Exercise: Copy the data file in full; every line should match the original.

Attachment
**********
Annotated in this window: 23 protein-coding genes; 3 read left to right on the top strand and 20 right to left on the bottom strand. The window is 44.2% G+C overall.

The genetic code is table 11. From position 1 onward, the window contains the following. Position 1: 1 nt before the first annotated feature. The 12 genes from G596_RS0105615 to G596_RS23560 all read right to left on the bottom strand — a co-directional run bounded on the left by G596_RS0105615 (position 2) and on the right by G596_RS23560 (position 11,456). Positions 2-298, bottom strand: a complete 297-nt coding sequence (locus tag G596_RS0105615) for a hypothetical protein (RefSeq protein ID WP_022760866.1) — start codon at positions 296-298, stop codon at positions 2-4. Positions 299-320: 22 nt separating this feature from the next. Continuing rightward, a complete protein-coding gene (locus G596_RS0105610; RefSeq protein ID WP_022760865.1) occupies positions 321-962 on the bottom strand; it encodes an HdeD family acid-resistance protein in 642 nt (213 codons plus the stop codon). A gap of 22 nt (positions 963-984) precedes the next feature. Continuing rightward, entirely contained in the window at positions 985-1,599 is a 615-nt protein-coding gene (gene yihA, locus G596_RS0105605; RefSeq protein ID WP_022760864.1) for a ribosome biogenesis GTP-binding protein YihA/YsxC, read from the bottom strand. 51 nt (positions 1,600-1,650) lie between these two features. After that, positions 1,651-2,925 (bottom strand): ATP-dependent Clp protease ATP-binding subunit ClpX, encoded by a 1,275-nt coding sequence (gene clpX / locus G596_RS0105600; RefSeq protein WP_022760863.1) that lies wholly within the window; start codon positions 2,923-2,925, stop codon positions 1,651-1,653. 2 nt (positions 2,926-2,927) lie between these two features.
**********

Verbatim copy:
Annotated in this window: 23 protein-coding genes; 3 read left to right on the top strand and 20 right to left on the bottom strand. The window is 44.2% G+C overall.

The genetic code is table 11. From position 1 onward, the window contains the following. Position 1: 1 nt before the first annotated feature. The 12 genes from G596_RS0105615 to G596_RS23560 all read right to left on the bottom strand — a co-directional run bounded on the left by G596_RS0105615 (position 2) and on the right by G596_RS23560 (position 11,456). Positions 2-298, bottom strand: a complete 297-nt coding sequence (locus tag G596_RS0105615) for a hypothetical protein (RefSeq protein ID WP_022760866.1) — start codon at positions 296-298, stop codon at positions 2-4. Positions 299-320: 22 nt separating this feature from the next. Continuing rightward, a complete protein-coding gene (locus G596_RS0105610; RefSeq protein ID WP_022760865.1) occupies positions 321-962 on the bottom strand; it encodes an HdeD family acid-resistance protein in 642 nt (213 codons plus the stop codon). A gap of 22 nt (positions 963-984) precedes the next feature. Continuing rightward, entirely contained in the window at positions 985-1,599 is a 615-nt protein-coding gene (gene yihA, locus G596_RS0105605; RefSeq protein ID WP_022760864.1) for a ribosome biogenesis GTP-binding protein YihA/YsxC, read from the bottom strand. 51 nt (positions 1,600-1,650) lie between these two features. After that, positions 1,651-2,925 (bottom strand): ATP-dependent Clp protease ATP-binding subunit ClpX, encoded by a 1,275-nt coding sequence (gene clpX / locus G596_RS0105600; RefSeq protein WP_022760863.1) that lies wholly within the window; start codon positions 2,923-2,925, stop codon positions 1,651-1,653. 2 nt (positions 2,926-2,927) lie between these two features.